• Pinnacle of the sandcastle – personal playful style of the of the child including toy preferences, talkativeness in play, preference for type of play, etc.
  • The ocean – child’s personality which flows into the moat.
  • The flag – the child’s ownership of play – integral component of the model as play is only play if the child perceives it as such.

The next four elements of the model, we are able to influence. Focussing efforts here, can have the greatest impact on providing good quality play experiences. Jump Up Outdoors uses these elements of the model as the framework when planning and developing their outdoorplay program, as evidenced in the examples below.

  • The sky – the physical environment in which the child lives and interacts.

The physical environment at Jump Up Outdoors is outdoors and incorporates as much variety of natural elements as possible, including:

  • Touch sensations -prickles, mud, grass, dirt, tree back
  • Landscapes – flat open spaces, hills, creeks
  • Vegetation – tall established trees, low grasses, young trees

In addition, the unpredictability of the natural world infinitely increases the range of play opportunities. For example, one day a favourite play space was covered in prickles. The children avoided this area for a while but it didn’t take long before a cardboard footpath through the prickles was constructed so that this favourite play area was back in use again.

We could not plan or orchestrate any of this, but by being outdoors in natural environments, unanticipated and unimagined adventures unfold as the children assess and manage the risks around them so that they can get on with playing.

  • Moat – set of circumstances that best support a playful episode, including physical resources and time.

At Jump Up Outdoors very little structure is provided regarding what to play and how the children spend their days. By removing structure, we are essentially providing children with time.

The other powerful component that helps fill our ‘moat’, are the physical resources. A collection of loose materials is available and the children have free access to them. Providing a range of loose objects further expands the play opportunities for the children.

  • Drawbridge – stimulus the child recognises as the stimulus to play. It is something spontaneous that the child recognises in themselves and / or the environment that they seize for play.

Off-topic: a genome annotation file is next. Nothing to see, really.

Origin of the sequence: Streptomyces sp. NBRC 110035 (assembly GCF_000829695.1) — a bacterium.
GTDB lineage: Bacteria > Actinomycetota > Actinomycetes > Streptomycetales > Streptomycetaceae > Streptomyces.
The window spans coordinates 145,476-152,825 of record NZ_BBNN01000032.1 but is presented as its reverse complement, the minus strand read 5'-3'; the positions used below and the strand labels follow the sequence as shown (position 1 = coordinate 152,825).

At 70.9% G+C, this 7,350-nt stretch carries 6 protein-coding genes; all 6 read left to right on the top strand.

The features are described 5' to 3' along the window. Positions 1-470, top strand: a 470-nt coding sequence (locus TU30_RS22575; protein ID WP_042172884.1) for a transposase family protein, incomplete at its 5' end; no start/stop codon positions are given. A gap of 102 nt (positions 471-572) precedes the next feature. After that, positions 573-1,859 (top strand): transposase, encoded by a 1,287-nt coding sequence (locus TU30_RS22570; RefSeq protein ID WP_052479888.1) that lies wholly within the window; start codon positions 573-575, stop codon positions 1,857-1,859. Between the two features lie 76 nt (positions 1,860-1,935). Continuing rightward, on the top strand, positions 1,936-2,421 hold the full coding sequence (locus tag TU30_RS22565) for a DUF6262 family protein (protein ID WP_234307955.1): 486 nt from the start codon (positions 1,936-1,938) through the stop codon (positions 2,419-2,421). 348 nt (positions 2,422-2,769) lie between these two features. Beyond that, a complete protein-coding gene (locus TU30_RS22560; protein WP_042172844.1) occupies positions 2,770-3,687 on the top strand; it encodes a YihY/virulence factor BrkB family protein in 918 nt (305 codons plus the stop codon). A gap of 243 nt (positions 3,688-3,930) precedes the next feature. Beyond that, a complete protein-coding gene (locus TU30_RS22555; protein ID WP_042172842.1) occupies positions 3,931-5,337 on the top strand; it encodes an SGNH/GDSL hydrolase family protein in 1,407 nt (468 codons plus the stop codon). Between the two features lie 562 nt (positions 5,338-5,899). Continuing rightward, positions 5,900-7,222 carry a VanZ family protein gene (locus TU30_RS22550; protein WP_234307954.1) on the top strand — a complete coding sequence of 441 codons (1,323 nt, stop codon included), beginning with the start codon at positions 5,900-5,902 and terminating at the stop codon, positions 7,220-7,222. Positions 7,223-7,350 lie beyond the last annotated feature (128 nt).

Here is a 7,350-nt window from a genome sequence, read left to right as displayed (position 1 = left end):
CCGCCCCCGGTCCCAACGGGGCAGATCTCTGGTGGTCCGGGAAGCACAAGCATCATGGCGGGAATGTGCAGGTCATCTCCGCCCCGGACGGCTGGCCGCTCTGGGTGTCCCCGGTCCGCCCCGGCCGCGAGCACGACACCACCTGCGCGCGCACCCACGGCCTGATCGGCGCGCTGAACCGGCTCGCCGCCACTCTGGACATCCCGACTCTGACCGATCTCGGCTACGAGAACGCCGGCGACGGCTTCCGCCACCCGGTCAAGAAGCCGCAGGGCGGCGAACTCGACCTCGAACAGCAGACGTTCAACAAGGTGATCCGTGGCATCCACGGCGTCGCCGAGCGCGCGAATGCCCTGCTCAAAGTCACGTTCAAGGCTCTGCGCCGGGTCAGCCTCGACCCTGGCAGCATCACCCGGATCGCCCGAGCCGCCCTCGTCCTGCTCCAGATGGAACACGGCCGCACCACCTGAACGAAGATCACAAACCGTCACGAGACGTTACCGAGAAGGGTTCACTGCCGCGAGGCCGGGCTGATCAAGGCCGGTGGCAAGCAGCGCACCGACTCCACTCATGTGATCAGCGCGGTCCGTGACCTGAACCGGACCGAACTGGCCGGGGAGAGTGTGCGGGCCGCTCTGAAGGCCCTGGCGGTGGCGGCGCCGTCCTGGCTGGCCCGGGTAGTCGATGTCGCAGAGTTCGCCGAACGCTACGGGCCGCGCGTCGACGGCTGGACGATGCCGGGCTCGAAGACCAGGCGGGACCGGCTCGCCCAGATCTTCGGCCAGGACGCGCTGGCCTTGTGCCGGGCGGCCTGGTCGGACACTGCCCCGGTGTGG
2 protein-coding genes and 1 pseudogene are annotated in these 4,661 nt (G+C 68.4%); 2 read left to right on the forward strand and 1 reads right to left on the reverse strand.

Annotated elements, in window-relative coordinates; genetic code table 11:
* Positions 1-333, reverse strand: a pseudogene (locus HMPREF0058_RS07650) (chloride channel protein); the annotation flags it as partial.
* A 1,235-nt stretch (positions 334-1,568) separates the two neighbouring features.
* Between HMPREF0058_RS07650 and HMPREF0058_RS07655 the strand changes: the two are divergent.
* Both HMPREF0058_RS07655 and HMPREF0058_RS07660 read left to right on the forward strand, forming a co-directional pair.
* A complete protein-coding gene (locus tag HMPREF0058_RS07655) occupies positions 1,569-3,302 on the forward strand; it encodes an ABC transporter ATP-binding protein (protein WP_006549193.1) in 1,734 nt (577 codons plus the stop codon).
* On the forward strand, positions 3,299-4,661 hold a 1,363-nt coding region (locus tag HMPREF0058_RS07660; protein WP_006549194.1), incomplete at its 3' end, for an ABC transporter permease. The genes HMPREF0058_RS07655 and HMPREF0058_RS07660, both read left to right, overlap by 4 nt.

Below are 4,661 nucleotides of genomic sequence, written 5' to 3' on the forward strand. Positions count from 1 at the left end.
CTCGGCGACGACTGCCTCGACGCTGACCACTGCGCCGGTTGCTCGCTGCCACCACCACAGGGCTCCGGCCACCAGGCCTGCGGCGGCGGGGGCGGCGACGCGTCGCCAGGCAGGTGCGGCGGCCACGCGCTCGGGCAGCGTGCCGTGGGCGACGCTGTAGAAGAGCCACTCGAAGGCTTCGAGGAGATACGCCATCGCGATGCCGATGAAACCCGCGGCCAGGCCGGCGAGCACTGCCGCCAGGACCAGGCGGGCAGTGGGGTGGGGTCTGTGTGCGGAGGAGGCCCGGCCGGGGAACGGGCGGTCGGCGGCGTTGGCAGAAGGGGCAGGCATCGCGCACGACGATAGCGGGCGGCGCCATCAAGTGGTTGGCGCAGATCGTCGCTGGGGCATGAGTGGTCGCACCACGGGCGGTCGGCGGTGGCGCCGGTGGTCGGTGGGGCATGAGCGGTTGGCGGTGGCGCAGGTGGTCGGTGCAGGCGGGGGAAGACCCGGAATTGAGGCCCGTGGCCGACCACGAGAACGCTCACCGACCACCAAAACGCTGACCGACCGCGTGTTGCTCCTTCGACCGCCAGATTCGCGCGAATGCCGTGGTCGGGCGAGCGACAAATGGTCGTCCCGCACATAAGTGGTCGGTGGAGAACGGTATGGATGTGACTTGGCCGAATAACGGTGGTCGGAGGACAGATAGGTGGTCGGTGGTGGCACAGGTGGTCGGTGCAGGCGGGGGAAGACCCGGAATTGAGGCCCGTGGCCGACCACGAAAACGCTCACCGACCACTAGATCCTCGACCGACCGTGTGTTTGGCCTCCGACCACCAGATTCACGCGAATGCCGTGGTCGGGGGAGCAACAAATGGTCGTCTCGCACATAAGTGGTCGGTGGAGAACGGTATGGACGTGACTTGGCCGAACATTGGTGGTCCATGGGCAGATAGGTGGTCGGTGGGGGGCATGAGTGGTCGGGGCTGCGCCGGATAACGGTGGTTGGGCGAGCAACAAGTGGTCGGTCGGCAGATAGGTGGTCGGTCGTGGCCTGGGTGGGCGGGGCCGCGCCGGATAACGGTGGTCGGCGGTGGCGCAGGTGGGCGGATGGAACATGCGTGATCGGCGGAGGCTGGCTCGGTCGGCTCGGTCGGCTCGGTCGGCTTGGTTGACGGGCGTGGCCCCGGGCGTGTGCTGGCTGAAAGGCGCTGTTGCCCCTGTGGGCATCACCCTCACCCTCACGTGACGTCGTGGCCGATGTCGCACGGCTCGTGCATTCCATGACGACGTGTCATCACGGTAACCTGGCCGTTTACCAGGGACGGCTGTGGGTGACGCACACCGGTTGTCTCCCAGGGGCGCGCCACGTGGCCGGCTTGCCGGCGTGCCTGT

At Jump Up Outdoors we have an ‘orange hat rule’ which allows children to play anywhere in our so long as they can see a leader in an orange hat. As adults we aim to be as unobtrusive as possible. Children are great at lowering the drawbridge, they find opportunities to be playful in just about any situation, context or environment. Children are the masters of play and it is essential that they are provided opportunities to play in their own way (child directed play).

Often, due to time constraints, curriculum requirements, our own stress etc, adults are quick to wrench the drawbridge back up and nip ‘nonsense’ in the bud. Instead we need to find playfulness within, model playfulness for our children and keep an eye out for those moments that children seize for play so that we can cherish them and nurture them.

  • The air – social and cultural context in which play is occurring. Currently, the context of play is severely compromised, polluted by worries about risk, safety and the pressure to achieve outcomes.

The current context for play is a dismal picture and at times can feel overwhelming. However, if there is a big problem, there is always to possibility to make a big positive change. So I encourage you to start pushing back, armed with the sand castle model of play, to advocate within your circles of influence for what is in the best interests of children.

Think playfully, imaginatively and laterally. Remain true to the principles of child development and play. Keep your passion and resolve to make childhood a positive place for children. If we each commit to this, then it is like the natural environment itself, there are a myriad of possibilities.

Written by Madeline Avci. Mum of three young men. Occupational Therapist. Owner of Jump Up for Kids (including Jump Up Outdoors). Madeline is passionate about making the outdoors part of everyone’s day and supporting families to navigate the challenges of our modern world.